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Dangerous Milk Formula Sold in New York

According to a report from The Epoch Times, dangerous baby milk formula that caused babies heads to swell due to malnutrition was found in a local Chinatown supermarket in New York City. The Agriculture Department of New York City put an immediate ban on powdered milk imports from Xinjiang province, China, and is investigating whether all sales of powdered milk products should be restricted in the United States.

New York agriculture officials found that seven brands of powdered milk produced by Xinjiang Ili dairy company lacked the necessary requirements of protein, milk fat, calcium and magnesium set forth by the U.S. Food and Drug Administration. The Chinese government food inspection agency also considers the powdered milk products by Xinjiang Ili to be inadequate. The supermarket manager where the milk was found said that the products were purchased recently from a U.S. distributor and were not imported directly from China.

The New York Agriculture Department ordered all supermarkets in Chinatown to stop selling powdered milk products imported from China and is investigating the distribution company selling Xinjiang products. All powdered milk products have been removed from all supermarkets in Chinatown.

People were in an uproar last April when inferior powdered milk found in Fayang and Anhui provinces caused babies’ heads to swell while the growth of their lower body was stunted. More than 189 babies suffered from malnutrition that left at least 12 dead. Another incident in Guizhou province caused 150 children to become seriously ill from drinking staphylococcus-laced powdered milk.

Many blame the government’s lack of immediate action for the rash of contaminated food products on the market in China. Even after a product was found to cause serious illness and even death officials were reluctant to take action.

Source: http://english.epochtimes.com/news/4-7-21/22558.html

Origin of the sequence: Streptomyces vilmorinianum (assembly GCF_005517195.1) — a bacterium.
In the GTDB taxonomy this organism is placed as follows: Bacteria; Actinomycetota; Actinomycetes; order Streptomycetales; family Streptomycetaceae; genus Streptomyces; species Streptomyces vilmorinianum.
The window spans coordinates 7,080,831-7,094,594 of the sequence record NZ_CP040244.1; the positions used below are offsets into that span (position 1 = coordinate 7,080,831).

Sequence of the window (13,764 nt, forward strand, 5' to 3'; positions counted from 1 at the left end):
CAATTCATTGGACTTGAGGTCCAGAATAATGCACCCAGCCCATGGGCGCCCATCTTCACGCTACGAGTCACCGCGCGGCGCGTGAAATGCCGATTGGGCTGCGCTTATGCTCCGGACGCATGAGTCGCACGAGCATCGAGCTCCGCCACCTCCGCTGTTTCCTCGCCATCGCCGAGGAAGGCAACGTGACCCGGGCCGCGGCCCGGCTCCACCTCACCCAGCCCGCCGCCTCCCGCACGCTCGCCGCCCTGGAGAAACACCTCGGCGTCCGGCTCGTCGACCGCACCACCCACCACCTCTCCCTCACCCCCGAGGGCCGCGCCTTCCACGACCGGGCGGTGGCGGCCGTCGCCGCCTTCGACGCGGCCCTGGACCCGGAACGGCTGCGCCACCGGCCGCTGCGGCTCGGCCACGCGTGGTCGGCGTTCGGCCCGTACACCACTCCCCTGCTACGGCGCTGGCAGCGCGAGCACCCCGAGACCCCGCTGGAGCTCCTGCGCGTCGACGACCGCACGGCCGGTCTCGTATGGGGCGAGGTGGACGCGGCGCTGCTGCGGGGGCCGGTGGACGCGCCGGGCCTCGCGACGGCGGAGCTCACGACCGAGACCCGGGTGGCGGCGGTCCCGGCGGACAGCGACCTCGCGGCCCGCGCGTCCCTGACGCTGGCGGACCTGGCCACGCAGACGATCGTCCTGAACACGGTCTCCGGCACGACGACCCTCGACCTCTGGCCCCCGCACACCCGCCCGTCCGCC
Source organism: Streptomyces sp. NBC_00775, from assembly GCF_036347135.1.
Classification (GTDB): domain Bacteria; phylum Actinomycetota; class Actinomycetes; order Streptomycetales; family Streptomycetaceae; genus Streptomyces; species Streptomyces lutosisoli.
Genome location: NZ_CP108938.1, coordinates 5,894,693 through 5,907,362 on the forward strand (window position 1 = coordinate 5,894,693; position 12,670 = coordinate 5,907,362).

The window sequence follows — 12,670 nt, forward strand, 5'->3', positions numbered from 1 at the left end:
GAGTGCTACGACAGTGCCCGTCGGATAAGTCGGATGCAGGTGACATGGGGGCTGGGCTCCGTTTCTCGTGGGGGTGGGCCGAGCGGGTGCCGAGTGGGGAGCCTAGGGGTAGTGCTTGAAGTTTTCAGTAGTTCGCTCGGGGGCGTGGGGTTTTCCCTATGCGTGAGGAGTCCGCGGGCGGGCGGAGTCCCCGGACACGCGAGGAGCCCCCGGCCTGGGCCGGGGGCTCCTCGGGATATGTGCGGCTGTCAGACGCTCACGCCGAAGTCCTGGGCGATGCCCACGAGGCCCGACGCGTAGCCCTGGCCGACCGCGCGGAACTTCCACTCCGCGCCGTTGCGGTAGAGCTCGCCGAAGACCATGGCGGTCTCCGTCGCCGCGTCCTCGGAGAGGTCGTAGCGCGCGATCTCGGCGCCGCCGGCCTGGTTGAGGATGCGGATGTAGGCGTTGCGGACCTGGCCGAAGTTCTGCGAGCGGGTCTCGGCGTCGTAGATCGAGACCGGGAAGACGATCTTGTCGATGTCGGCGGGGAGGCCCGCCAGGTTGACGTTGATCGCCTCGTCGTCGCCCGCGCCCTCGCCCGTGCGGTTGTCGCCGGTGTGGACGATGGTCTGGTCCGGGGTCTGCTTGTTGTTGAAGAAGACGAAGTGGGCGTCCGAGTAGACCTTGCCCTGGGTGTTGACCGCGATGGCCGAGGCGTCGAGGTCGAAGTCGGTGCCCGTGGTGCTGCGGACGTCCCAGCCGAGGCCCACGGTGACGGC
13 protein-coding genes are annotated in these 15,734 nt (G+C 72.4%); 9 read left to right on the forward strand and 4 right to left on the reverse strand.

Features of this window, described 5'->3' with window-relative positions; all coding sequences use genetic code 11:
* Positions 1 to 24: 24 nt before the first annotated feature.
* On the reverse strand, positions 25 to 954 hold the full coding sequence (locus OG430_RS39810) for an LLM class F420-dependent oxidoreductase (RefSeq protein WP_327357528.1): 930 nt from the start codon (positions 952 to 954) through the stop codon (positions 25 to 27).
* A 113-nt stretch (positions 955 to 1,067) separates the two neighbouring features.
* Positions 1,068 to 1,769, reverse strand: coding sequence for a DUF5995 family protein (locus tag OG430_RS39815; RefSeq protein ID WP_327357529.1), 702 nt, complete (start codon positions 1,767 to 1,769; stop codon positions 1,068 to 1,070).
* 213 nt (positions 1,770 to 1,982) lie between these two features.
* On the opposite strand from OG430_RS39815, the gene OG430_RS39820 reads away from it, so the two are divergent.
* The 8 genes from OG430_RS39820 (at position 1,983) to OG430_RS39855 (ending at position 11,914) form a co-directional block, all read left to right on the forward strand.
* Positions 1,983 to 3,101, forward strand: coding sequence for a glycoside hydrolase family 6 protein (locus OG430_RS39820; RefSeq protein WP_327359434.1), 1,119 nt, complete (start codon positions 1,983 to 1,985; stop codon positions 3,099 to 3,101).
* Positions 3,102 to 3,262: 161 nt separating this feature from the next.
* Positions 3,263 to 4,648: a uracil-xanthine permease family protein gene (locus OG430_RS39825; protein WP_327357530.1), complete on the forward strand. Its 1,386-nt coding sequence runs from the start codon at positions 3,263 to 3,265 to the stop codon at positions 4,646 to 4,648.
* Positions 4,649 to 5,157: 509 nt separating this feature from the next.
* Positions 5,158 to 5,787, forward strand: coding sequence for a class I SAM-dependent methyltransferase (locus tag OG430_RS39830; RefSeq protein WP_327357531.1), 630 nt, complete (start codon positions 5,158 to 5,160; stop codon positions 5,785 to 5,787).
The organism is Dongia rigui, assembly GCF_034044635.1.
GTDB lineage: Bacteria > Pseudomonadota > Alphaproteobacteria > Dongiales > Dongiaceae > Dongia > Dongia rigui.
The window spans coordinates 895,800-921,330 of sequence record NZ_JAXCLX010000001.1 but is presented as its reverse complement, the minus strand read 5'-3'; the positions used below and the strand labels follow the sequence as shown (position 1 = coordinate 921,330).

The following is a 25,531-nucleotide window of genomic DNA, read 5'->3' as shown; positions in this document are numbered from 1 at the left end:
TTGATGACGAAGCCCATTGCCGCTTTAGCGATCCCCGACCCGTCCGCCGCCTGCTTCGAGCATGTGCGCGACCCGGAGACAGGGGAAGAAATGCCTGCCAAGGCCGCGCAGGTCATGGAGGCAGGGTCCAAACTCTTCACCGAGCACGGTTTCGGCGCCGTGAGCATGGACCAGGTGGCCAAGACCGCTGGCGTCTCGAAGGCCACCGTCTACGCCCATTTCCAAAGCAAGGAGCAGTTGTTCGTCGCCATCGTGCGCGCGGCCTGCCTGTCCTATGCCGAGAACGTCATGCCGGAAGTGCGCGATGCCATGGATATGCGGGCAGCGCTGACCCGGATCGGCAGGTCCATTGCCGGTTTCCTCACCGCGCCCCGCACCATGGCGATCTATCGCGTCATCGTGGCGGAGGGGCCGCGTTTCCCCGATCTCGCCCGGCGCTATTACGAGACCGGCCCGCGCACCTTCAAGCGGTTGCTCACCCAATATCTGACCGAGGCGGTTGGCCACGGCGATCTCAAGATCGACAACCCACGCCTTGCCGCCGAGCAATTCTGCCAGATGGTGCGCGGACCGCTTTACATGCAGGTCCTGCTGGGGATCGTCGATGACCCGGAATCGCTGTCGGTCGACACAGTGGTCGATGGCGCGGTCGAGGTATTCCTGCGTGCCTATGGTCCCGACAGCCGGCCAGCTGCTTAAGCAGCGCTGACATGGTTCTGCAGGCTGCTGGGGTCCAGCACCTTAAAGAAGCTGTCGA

Milking China for Product Quality Control

“Warning – Follow instructions exactly. Prepare bottles and teats as directed. Do not change proportions of powder except on medical advice. Incorrect preparation can make your baby very ill……”

The above is typically found on labels of any brand of baby milk formula on most supermarket shelves in the West. However, following the instructions exactly wouldn’t have made much difference to little Yang Kaili, who may suffer permanent brain damage after being fed fake formula milk made in her homeland – China.

The news of the fatal formula milk, produced in over 140 factories across China, shocked the world. The LA Times reported in May 2004 that 13 babies died and more than 170 suffered serious malnutrition as a result of drinking the fake baby formula powder.

Many mothers in rural China turn to baby formula because they cannot produce enough of their own milk. The cheapest baby formula on the market, “Star of the Grasslands”, has been supplied for the past two years. The price made it very popular with many mothers, including Kaili’s mother. One month after Kaili started drinking the baby formula, her little head started to swell, her skin turned bright red and her eyes were reduced to slits. A similar agonizing fate has been suffered by hundreds of babies across China who drank the same baby formula.

In America many may not even think twice when buying baby formula for their babies. However, the Epoch Times recently reported that the fatal baby formulas made in China are also available on the streets of New York. Agriculture officials found that seven brands of powdered milk produced by Xinjiang Ili dairy company lacked the necessary requirements of protein, milk fat, calcium and magnesium set by the U.S. Food and Drug Administration.

This substandard milk formula is yet another example of the lack of quality control inside China’s factories and forced-labor camps. Numerous cases have also been reported in Epoch Times regarding other harmful products that are available to the consumers. For instance vegetables pickled in poisonous industrial salt and chemicals, and poisonous colorings added to noodles. According to the Asian Labor News database, a popular new type of rice grain called ‘laborer grain’ (min-gong liang) was found to contain carcinogens (an ingredient that could cause cancer). These incidents will no doubt make consumers think twice before buying ‘Made in China’ products.

An increasing number of major enterprises are shifting their production to Asia, attracted by the cheap labor. However one company’s cost cutting, could lead to thousand of people being poisoned. Is it worth it? Imagine buying a pair of Puma shoes that were sewn and glued by workers forced to work up to 16.5 hours a day, from 7:30 in the morning to midnight, six or seven days a week, for wages of just 31 cents an hour. According to The National Labor Committee, Puma is making a net profit of $12.24 per hour on each of their employee in China. Annually, Puma is reaping a profit of $38,189 on each worker. In a single factory, Puma’s profit from the workers can reach over $92 million a year.